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Interesting Facts on One of Our Closest Kin, The Gorilla

Updated on December 12, 2014

Western Lowland Gorilla


Gorilla Species

There are two species of gorillas, the Eastern gorilla and the Western gorilla. The eastern gorilla is the largest primate in the world. There are two sub species of this gorilla which is the Eastern Lowland and the Mountain gorillas.

The Western gorilla is slightly smaller in size but very similar in appearance to the Eastern gorilla. There are two sub species of the Western gorilla, the Western Lowland and the Cross River gorilla. The Western Lowland gorillas are usually the ones you see when you visit your zoo as they seem to adjust much better to a zoo type environment.

Gorilla Range Map


Gorilla Population

The Western gorilla is considered as endangered but there are more of them than there are the Eastern gorilla which is considered severely endangered. It is estimated that there are around 100,000 of the Western Lowland gorilla and only about 300 of the Cross River gorilla. There are approximately 5,000 Eastern Lowland gorillas and only 600 of the Eastern Mountain gorilla. This, of course, is due to decades of poaching and habitat destruction. In 2008, there were approximately 125,000 Western gorillas found in the Republic of Congo.


Both species of gorillas weight between 150 to 400 pounds and stand between 4 and 6 feet in height. Male gorillas are called “silver backs” due to the distinctive silver colored hair on the backs. Young males are called “black backs”. Gorillas have dark brown eyes, framed with a black ring around the iris. They also have individual finger prints, just as humans.

The pictures here are of a Western Lowland gorilla. Both species of gorilla are usually black in color but the Eastern gorillas can be a dark brown or grayish in color. The best way to tell the difference is that the Western gorilla has a small “overhang” on the tip of its nose. Mountain gorillas tend to have longer, more course hair than the Lowland gorillas.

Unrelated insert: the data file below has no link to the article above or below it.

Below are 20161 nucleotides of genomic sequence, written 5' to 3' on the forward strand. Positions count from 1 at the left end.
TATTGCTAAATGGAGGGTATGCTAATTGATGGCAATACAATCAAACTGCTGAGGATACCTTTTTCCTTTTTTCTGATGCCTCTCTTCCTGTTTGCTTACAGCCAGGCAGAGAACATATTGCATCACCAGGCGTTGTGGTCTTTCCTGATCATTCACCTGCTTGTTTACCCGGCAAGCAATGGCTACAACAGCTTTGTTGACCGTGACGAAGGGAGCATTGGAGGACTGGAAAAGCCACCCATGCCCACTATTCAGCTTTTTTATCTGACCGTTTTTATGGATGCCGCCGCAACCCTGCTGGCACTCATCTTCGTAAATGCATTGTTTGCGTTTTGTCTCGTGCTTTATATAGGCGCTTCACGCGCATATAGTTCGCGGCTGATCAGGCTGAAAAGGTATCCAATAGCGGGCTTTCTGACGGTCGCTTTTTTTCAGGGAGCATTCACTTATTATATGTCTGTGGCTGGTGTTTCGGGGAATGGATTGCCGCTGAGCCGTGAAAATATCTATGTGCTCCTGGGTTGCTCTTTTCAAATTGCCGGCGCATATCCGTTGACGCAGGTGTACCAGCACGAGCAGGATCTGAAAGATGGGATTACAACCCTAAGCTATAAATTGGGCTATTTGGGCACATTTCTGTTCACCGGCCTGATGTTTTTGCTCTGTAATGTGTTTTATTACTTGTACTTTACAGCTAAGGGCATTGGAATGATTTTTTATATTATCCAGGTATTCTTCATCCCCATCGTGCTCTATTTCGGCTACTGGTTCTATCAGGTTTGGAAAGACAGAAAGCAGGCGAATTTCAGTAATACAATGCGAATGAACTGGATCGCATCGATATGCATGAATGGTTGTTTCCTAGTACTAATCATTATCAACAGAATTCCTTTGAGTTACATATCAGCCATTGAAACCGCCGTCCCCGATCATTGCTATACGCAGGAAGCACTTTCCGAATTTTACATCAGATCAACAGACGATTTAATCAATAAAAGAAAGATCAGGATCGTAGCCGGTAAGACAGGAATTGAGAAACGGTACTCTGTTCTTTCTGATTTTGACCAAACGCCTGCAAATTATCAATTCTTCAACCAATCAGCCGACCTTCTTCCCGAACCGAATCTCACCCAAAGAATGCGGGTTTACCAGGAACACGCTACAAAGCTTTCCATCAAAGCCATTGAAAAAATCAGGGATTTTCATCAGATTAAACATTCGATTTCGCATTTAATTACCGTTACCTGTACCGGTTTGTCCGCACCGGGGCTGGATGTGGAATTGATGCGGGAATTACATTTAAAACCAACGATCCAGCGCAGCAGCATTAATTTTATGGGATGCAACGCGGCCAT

Gorilla in Thought

I wonder what he is thinking about.
I wonder what he is thinking about. | Source


Gorillas are highly intelligent mammals and one of the signs of higher intelligence is the ability to use “tools”. Gorillas have been seen using rocks to smash palms nuts and one female gorilla was seen using a stick to gauge the depth of a swamp she wanted to cross.

Some gorillas have even been taught sign language and are able to somewhat communicate with their trainers. They have strong family bonds and laugh as well as grieve. They even seem to have their own color preferences.

Gorilla Eating Grass


Gorillas herbivorous and eat leaves, roots, vines, and fruit. Mountain gorillas eat mostly foliage such as leaves, roots and shoots and little fruit. While the lowland gorillas have a more diverse diet, also eating foliage, but have a much higher diet of fruit and will eat insects such as termites and ants. An adult gorilla can eat up to 30 kilograms of food each day.


Gorillas lives in groups called troops. Each troop is led my one male silverback. There are several females in each troop who mate with the silverback. The females all stay close to him for protection. The silverback makes the decisions for the troop, such as where to travel and when. He also mediates conflicts among the troop, leads them to feeding sites and will protect his troop with his life.